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Tuesday
Jul032012

Have a plan. But don’t expect to stick to it.

Ryan Murphy, RJM Music (www.rjmmusic.net)

In my brief time working in the music industry there is one thing that I have learned. No matter how hard you try nothing will go as planned. But that does not mean that you should not have a plan. Having goals and a specific target that you are working towards is important.

When someone tells me that their goal is “to be famous” I laugh, Because that is not a goal. That is a result. What is important to figure out is what goals you will have in order to get to that result.

The first step to being successful (aside from actually being talented) is to understand who your fanbase is and to understand what they want from you as an artist. If you are planning on playing a lot of bars to get started you better be playing a lot of upbeat cover songs, People at bars expect to hear danceable/familiar music. If you manage to keep them happy with those you will likely be able to sneak in some of your originals as well and build a strong fanbase that way. If you want to play all originals you are best suited for playing coffee houses and cafes. Both scenes are viable ways to start a career, It is really up to you but you just have to understand that these are two very different audiences that want entirely different things. Those that can successfully conquer both types of crowds have great potential.

In my opinion in today’s musical climate your main focus in your music career should be put into having a great live show and less on recording albums. This was very different ten to twenty years ago, but that was then and this is now. I do not mean to say that you should not have recorded music available to your fans, because you absolutely should. I just means that unless you are Kenny Chesney or Taylor Swift you should not expect to make a whole lot of money off of those albums. In fact one of the best things you can do in the early stages of your career is to give your music away for free… (Yes, I said it. free!) whether you like it or not today’s average music fan is not rushing out to the store to buy the latest album as soon as it is released, instead they are logging on to apps like Spotify and listening to it for free (Which you will get about one cent per listen for). But if you offer to give it to them for free (in exchange for say their email address) Before they even have a chance to get it by other methods you are making a much bigger profit (in my opinion email addresses are like gold)

Anyway that is a topic I could go on about forever but the point is, Do not expect to make a lot of money on your music… Instead focus on exposure and getting people to your shows and once you get them to your show, Put on a show! Don’t just play music. If someone wants to just listen to music they will do that at home. People come out to your show to see a performance.

One of the keys to putting on a good performance is having a band that enjoys performing and playing as much as you do. I have seen both types, Those that are just burnt out with music and just see it as a paycheck and those who truly enjoy what they do and have fun on stage. (believe me this is a very noticeable difference) Of course you also have to find a happy medium between the two as well. You can’t expect your band to enjoy playing with you if they are not making a decent amount of money as well.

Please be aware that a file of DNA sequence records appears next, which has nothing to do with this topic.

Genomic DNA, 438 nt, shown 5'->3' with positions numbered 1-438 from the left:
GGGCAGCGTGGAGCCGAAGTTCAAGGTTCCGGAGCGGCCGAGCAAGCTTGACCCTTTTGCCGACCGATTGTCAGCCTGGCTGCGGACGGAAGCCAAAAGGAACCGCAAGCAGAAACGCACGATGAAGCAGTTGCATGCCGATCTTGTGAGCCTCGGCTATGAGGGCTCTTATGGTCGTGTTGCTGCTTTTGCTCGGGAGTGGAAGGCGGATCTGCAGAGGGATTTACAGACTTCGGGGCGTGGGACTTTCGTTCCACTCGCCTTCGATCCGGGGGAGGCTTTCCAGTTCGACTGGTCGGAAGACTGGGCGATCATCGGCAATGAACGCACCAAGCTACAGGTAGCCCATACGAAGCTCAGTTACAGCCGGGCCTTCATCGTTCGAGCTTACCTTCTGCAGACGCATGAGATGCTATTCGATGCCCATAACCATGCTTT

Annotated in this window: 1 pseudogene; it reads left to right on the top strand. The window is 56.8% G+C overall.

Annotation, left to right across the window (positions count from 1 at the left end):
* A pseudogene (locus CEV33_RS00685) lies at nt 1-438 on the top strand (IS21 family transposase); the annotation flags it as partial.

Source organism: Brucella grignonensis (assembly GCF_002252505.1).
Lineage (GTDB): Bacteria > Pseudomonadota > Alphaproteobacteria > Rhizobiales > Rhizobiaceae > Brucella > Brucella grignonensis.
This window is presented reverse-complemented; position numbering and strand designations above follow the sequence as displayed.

Your show does not even have to be perfect musically in order for the audience to enjoy it. I can’t even count the number of times that from my perspective a show has been amazing and the crowd has loved it, yet one of the band members will tell me that it was terrible because they missed a note or two on some of the songs. I understand that a lot of people are very critical of themselves but unless you are playing to a room full of other musicians you would be surprised at how many people don’t notice that kind of stuff. As long as you are having a good time on stage your audience will too.

Once you have your performance down another important thing is to have a website and no I don’t mean a facebook page, That is important to, But I mean an official website (I.E. www.yourname.com) The difference between those two is that you fully control all of the content on your own website whereas with facebook you are merely something that people glance at amongst many other distractions. As a musician you may find this hard to believe but the difference between a good web presence and a bad one can make all the difference in your career and in the attention that you get from people that could help further that career. Somebody can not book you for a future show if they leave your show and can not figure out how to contact you. (You can’t assume that everybody is on facebook)

I could elaborate much more on all of these topics but I have taken up enough of your time. Bottom line have a plan but don’t expect everything to follow that plan perfectly. There will be speed bumps along the way. Band members will come and go. Some songs will not be popular and you will have a rough show here and there. But as long as you are enjoying what you are doing and putting in the necessary effort off-stage as well as on stage. Success will likely find you.

Questions? Comments? Concerns? or maybe you flat out disagree with what I have to say… Feel free to email me at rmurphy@rjmmusic.net 

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